(Photo Credit: REUTERS/TROY TAORMINA)
The collective hearts of Yankees fandom all went to a standstill when it was announced Jordan Montgomery was pulled from Tuesdays' start due to feeling tightness in his elbow.
Those same hearts were resuscitated when Domingo German, in an emergency appearance, pitched four shutout innings with four strikeouts. It was a heroic performance overshadowed by the late-game three-run blast off the bat of Gary Sanchez, and by this strange spectacle.
Now, it has been announced Montgomery will go on the 10-day DL with a strained left-elbow and the fears of something more serious can be, at the moment, put to rest. But as the Yankees are in need to fill the vacancy left by Montgomery's injury, German will be the next man in line to contribute to a team that is playing its best baseball of the early season.
You are forgiven if German's name doesn't ring any bells, but he's a kid with potential.
Who is he?
Domingo German was 19 years old when he signed with the Florida Marlins from the Dominican Republic. At 6'2" and a wiry 175 pounds, German harnesses a powerful fastball in those long limbs that has both movement and drop while sitting anywhere from the low to mid 90's.
It was the fastball that interested the Yankees when they acquired him from the Marlins for David Phelps and Martin Prado prior to the 2015 season. It's been rated a 65 on a scale of 80, making it by far his best pitch in a three-pitch mix that includes a changeup and a curveball.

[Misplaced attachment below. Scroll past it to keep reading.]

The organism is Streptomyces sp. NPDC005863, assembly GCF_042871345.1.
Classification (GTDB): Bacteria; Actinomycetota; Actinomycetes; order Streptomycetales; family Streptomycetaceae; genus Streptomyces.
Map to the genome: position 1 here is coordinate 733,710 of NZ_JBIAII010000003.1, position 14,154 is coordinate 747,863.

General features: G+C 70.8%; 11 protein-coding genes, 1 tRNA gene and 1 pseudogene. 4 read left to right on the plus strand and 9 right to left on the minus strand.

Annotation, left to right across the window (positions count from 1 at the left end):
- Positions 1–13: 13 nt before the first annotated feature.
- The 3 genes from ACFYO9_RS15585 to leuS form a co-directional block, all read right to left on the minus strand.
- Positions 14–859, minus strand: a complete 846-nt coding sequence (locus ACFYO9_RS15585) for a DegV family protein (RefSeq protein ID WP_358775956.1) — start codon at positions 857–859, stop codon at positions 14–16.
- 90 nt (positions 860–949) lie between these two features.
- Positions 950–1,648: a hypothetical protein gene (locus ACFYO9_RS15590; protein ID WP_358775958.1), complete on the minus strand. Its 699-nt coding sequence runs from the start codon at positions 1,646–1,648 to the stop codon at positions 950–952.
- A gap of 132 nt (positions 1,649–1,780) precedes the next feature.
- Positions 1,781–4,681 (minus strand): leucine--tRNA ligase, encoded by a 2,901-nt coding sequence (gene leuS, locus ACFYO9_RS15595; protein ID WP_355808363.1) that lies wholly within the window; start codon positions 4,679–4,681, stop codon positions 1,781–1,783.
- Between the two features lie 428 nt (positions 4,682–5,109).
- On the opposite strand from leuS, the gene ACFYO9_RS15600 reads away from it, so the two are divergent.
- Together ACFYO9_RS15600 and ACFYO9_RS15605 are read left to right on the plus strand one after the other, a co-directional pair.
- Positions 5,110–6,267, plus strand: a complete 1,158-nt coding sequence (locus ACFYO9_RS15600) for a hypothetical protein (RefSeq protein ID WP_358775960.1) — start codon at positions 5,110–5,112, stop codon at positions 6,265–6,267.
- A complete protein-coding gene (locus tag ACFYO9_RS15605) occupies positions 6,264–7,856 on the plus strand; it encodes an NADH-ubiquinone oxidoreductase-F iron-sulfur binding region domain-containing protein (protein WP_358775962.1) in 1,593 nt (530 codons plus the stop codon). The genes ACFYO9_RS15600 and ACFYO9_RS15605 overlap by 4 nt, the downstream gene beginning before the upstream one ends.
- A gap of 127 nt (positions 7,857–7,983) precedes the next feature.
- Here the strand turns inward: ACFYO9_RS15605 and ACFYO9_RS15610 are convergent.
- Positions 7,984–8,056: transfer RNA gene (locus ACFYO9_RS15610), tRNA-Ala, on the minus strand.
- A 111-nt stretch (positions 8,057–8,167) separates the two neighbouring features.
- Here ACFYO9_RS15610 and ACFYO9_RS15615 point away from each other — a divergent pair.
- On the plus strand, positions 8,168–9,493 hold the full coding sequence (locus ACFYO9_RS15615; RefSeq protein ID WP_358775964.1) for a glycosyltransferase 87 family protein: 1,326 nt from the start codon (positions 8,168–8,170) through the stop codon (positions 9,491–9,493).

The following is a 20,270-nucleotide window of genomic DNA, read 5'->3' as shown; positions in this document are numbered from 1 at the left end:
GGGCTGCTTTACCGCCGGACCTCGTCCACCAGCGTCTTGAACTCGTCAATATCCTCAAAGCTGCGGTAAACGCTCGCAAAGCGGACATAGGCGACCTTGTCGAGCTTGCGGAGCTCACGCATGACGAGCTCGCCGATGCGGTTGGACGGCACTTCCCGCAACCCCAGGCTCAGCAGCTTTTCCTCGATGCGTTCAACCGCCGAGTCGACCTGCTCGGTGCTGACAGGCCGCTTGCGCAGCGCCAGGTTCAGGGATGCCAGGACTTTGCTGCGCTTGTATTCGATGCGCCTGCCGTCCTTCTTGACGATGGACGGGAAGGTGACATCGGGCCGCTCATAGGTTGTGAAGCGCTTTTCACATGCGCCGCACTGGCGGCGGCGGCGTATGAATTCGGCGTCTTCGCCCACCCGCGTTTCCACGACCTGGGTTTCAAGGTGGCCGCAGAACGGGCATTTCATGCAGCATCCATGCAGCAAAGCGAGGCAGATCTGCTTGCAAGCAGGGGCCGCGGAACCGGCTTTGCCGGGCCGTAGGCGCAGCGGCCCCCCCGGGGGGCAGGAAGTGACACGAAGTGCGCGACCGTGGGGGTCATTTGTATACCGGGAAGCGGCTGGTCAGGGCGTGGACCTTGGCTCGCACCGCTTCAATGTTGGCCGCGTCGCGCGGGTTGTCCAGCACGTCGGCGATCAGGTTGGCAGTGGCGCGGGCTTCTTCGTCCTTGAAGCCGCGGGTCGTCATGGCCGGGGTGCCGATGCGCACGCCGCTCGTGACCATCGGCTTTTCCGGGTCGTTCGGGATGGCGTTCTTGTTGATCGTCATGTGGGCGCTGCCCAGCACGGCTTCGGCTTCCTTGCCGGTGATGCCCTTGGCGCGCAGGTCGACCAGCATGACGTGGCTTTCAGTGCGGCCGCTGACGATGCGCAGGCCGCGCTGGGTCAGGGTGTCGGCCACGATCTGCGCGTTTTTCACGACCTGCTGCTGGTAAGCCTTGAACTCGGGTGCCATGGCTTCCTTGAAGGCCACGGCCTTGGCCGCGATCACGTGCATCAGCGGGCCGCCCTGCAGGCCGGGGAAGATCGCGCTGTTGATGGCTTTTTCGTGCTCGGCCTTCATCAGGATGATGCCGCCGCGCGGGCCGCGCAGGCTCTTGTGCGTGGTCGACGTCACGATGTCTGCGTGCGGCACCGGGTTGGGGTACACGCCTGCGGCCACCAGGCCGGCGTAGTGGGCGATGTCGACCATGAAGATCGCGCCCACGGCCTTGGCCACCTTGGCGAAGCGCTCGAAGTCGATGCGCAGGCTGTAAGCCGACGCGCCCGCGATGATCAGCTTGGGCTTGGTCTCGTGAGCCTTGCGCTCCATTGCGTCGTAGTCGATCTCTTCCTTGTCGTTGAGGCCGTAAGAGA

His time spent in the minors was a success. In his time on the farm, he compiled a 2.54 ERA over 452.2 innings pitched. His minor league career was highlighted when he struck out both Kris Bryant and Joey Gallo in the 2014 SiriusXM All-Star Futures Game, and not once did he have an earned run average over four.
But the minors revealed fragility in his arm. He missed all of 2016 after undergoing Tommy John surgery, and only twice did he accumulate over 100 innings in a season between any level. The minors also showed he often struggles with locating his pitches. His delivery to the plate involves several moving parts, and often it seems as if he struggles to get everything in sync. He walked 134 batters in those 452.2 innings, accompanied by an additional 16 walks in 28.2 major league innings.
German has earned this audition for the Yankees' roster. Although his experience in the big leagues has been limited to just bullpen appearances as a middle to long reliever, he has shown the ability to handle MLB batters.
There is a similarity in terms of repertoire between German and Luis Severino as both feature plus fastballs with velocity and movement, and complementary secondary pitches to keep hitters off-balance. That's not to say German is the next Severino by any means, but both often feature the same plan of attack with pitching off of the fastball.
And German, at 25 years old, has shown composure at this level. Now he'll get a chance to showcase his talent on Sunday, his first scheduled start in the big leagues against the Cleveland Indians.